• Accept responsibility for your actions and engineering results, including being open to ethical scrutiny and assessment.
• Proactively mitigate unsafe practice.
• Manage risk using knowledge granted by a whole system viewpoint and understanding of systemic interfaces.
• Promote the understanding, implementation, and acceptance of prudent Systems Engineering measures.
Rules of Practice then stem from these duties. The full INCOSE Code is available at the web site cited above.
The National Society of Professional Engineers code of ethics is of interest as well and can be found at: http://www.nspe.org/Ethics/CodeofEthics/index.html
Responsibilities to Society
All engineers who create products and services for society’s use have an obligation to perform in a professional manner. Because of the criticality and scope of many systems, systems engineers have special responsibility. The consequences of poorly designed systems or services that are delivered in an improper manner can have calamitous effects on society and do not serve the public good. The INCOSE Code of Ethics and Professional Conduct states the systems engineers have a responsibility to “Guard the public interest and protect the environment, safety and welfare of those affected by engineering activities and technological artifacts.” (INCOSE 2006)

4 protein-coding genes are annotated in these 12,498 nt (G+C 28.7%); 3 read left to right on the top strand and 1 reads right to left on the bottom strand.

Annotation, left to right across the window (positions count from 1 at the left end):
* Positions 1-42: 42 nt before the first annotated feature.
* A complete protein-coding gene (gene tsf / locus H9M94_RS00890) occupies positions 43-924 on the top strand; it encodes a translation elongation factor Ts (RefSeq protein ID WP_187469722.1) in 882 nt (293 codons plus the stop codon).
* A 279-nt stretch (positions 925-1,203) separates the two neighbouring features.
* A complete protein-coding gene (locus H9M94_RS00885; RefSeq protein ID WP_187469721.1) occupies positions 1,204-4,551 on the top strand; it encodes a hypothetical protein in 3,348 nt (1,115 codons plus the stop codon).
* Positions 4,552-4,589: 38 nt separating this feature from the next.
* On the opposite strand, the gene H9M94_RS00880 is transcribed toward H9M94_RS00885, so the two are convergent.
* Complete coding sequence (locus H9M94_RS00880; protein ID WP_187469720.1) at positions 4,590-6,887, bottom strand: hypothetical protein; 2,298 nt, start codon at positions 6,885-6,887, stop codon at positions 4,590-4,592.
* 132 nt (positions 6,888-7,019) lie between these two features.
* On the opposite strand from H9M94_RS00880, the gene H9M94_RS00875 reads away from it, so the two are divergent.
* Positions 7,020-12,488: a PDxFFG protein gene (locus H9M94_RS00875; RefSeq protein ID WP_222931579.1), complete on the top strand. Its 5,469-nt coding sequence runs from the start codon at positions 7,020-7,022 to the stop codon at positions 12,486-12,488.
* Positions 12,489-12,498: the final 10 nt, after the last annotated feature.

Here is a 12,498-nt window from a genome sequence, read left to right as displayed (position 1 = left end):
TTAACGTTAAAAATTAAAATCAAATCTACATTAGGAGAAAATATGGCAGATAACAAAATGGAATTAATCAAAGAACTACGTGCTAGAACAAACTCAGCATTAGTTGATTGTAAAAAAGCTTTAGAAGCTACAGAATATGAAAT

Books on the subject of ethics in general and engineering ethics in particular are numerous. Some specific recommendations would include: